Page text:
Newspaper Drops Online Registration

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The Houston Chronicle had required users trying to visit its pages to provide demographic information before proceeding, but has tossed that process in an effort to build traffic.

Building traffic is all well and good, but the real desire for traffic isn’t a sudden desire to see one’s bandwidth and server bills increase. Removing registration does away with a barrier to visitors seeing and clicking on advertisements.

MediaPost reported on how the Houston Chronicle dispensed with the registration requirement:

“Our goal is to be an open site,” said Stephen Weis, vice president, general manager of Chron.com. “We feel that our growth will be from people using our site as often as they might use a search engine.”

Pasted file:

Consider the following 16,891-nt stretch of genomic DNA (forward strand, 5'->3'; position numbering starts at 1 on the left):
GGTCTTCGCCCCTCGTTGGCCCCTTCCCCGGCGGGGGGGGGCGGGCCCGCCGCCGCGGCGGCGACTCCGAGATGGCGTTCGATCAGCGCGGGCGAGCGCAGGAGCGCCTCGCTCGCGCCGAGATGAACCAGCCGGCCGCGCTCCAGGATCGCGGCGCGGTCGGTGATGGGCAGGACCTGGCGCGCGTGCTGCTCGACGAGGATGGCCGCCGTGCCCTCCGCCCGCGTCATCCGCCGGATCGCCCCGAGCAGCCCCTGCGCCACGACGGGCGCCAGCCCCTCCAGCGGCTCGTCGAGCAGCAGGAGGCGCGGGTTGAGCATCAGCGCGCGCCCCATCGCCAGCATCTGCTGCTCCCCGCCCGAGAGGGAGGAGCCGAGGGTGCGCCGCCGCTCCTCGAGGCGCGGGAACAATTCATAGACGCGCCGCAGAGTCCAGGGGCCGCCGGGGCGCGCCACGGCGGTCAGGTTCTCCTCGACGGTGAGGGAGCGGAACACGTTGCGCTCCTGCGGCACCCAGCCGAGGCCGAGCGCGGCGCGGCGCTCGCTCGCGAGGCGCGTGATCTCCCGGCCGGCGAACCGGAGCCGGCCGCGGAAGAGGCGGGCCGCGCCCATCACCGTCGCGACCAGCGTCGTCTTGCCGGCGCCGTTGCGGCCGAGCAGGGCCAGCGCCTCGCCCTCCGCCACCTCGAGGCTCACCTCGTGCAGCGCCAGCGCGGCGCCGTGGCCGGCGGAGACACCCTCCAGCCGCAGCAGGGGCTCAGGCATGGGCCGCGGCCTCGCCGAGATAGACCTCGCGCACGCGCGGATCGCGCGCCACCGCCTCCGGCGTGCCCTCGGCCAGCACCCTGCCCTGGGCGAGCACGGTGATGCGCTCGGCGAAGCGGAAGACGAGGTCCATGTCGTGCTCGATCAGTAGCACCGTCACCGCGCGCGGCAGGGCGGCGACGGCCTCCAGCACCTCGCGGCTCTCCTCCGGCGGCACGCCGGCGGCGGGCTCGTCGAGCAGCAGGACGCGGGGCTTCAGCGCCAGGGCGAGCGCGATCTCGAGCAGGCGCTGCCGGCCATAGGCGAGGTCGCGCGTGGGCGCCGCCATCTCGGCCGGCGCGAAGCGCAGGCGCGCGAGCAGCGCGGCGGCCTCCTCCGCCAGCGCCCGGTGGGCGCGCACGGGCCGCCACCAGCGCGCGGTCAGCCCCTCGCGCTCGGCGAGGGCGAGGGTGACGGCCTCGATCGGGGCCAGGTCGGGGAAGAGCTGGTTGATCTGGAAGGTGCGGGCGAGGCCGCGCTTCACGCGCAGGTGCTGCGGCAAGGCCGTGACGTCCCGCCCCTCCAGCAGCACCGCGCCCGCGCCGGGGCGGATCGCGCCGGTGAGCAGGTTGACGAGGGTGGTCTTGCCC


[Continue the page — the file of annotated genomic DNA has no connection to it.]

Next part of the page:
Chron.com also hopes to draw visitors with an upcoming local search engine and directory, and an online classified service that will be free for lower-cost items, Weis said Tuesday.

Advertisers like online ads because of their lower cost and greater potential reach than conventional print advertising. Newspapers face a simple economic reality: embrace the online ad dollar or sit back and watch as circulation and print ad money dwindle away.

For the Chronicle, the move to drop the registration request happened in May, but they hadn’t publicized it until recently. Since the change, they have seen an increase in traffic.

“Sites like Houston Chronicle are finding an exploding demand for advertising on their pages, and so strategies that would restrict the size of their audience and the number of page views don’t make sense any more,” David Morgan, CEO of behavorial marketing firm Tacoda, said in the report.

David Utter is a staff writer for WebProNews covering technology and business. Email him here.

Newspaper Drops Online Registration
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